This is the test where they drop a really heavy weight on the dummy chain from a certain height, five times. If any part breaks in any way its a fail. Kids can be rough so it makes sense to handle it the same way an older child might.
As dummy chains are used a lot, we need to make sure they will hold up well when used properly for its life span. You should get approximately 6 months use from your dummy chain. This will however be much less if you clip it onto materials that are thicker than a thin cotton material. So it’s really important you follow the care instructions.
For this test the engineers open and close the clip 1000 times on a test plate with a certain thickness and hardness of the material. That’s the equivalent of opening and closing it 5 times a day, for 6 months. Once they have performed this test, they move on to the next test. The strength test!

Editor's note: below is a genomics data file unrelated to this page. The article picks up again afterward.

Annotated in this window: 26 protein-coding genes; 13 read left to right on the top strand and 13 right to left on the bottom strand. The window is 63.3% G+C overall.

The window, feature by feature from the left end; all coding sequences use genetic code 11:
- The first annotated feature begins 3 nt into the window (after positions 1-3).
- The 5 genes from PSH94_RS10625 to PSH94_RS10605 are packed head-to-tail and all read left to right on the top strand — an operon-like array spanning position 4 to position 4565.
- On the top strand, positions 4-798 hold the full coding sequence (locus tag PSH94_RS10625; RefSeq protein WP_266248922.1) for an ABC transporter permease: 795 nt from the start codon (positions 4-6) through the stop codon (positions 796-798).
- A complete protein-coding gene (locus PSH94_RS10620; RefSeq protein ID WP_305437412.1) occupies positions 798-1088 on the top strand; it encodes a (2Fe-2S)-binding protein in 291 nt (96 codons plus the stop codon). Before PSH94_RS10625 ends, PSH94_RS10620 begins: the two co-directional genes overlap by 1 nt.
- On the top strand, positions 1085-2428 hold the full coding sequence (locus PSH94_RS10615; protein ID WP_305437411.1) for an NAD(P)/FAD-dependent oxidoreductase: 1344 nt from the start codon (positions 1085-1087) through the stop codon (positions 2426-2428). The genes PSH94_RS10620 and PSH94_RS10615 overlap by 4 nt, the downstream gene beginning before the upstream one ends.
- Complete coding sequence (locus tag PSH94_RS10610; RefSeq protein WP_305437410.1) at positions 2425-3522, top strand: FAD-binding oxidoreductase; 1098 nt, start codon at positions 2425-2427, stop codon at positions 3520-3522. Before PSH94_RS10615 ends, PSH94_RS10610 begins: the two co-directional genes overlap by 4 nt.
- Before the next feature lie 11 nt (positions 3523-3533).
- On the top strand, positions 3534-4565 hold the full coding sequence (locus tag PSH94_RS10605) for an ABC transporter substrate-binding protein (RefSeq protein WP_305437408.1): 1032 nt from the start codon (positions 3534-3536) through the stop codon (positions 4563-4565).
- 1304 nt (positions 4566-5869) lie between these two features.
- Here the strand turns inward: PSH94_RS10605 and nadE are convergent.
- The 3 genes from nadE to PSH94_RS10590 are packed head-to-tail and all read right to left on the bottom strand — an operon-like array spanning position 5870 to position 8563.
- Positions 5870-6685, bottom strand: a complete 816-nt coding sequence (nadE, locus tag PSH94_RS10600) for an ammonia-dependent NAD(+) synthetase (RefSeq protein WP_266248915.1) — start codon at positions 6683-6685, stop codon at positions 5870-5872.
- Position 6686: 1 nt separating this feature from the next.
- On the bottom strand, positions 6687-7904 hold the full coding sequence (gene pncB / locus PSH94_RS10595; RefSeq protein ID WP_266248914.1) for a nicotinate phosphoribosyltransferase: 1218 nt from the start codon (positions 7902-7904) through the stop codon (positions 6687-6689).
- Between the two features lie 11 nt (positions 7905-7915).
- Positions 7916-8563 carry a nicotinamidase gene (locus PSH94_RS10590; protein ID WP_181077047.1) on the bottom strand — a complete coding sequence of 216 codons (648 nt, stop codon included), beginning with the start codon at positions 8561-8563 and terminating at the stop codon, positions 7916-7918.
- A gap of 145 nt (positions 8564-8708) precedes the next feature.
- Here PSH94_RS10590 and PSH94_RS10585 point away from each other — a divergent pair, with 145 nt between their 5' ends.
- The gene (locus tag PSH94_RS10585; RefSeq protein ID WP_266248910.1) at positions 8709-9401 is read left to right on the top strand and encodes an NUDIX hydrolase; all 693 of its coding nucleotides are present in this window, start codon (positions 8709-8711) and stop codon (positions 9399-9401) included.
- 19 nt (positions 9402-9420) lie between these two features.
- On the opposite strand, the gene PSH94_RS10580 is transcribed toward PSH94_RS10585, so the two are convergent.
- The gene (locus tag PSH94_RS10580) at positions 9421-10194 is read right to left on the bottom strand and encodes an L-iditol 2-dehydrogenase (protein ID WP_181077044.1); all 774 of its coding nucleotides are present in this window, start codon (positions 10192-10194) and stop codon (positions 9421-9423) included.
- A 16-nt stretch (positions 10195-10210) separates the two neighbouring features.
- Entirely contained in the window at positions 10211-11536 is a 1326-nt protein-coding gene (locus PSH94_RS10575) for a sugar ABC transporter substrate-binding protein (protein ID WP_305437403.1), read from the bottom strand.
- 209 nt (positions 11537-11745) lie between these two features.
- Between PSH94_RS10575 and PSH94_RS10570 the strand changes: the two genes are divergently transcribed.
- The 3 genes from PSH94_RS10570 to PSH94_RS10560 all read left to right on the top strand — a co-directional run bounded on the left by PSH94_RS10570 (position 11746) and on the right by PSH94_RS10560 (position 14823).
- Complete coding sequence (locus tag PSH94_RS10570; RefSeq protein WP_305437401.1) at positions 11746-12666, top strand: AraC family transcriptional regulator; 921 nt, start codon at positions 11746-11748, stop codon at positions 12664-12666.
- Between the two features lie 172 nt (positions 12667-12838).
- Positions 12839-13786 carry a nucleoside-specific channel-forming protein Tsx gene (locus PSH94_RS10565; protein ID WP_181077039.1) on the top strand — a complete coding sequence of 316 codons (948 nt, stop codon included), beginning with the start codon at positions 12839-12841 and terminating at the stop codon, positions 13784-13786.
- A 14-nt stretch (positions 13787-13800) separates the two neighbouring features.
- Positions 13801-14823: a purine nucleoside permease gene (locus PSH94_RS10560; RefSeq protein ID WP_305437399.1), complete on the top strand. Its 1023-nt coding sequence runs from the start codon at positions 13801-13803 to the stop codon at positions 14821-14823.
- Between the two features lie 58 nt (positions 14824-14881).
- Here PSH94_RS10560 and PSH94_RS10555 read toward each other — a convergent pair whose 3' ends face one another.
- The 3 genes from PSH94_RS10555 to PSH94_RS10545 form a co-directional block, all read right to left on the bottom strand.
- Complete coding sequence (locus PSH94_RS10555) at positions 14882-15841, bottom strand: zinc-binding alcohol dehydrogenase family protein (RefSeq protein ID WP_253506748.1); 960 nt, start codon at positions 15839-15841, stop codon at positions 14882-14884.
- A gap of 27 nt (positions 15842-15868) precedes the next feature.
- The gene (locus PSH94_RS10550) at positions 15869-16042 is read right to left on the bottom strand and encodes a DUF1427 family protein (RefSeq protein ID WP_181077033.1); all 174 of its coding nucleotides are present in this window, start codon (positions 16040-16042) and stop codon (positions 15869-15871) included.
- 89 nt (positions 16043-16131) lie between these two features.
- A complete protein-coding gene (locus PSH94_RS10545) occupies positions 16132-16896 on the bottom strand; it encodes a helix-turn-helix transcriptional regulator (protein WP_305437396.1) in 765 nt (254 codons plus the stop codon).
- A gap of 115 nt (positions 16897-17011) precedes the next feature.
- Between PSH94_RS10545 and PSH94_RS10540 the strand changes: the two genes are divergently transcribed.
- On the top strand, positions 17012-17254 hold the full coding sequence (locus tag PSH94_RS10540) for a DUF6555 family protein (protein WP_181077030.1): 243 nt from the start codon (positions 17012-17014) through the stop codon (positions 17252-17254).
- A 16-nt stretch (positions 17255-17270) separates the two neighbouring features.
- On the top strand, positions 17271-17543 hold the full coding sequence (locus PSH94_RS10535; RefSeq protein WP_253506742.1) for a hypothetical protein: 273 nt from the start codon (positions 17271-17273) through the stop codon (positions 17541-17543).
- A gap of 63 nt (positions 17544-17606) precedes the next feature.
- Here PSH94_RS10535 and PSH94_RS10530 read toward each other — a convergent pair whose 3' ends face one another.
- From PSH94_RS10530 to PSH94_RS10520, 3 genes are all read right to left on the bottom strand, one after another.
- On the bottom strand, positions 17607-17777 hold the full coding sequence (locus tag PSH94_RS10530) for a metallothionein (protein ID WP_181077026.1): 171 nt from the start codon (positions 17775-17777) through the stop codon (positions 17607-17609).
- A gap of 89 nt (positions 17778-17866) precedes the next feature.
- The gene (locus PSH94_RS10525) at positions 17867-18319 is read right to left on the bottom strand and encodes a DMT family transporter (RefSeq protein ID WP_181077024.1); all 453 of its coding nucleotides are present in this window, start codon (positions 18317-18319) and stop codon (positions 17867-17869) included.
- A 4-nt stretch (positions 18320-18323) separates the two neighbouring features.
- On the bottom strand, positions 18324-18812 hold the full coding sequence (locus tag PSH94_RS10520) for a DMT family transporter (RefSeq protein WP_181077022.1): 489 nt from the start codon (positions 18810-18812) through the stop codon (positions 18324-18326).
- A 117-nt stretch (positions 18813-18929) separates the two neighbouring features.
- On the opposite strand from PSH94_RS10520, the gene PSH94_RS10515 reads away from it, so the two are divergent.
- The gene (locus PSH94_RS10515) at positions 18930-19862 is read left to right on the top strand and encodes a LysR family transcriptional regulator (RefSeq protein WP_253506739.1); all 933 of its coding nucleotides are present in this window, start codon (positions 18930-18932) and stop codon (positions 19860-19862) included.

Components of clips wear and tear with time, they are not designed to last forever. If they’re made using the correct safe metals that are non-toxic, they will be able to bend a little. Clips can stretch and lose their function to grip when they’re used on materials that are too thick. That’s why we suggest you share the care instructions with any family, friends or day care staff that will care for your child. They need to know how to use it properly for safety, and to extend the life of the clip. If your clip can be pulled off clothing by bubs, throw it in the bin and replace it. The clip has either been over stretched or is worn out and is no longer functional and is therefore unsafe.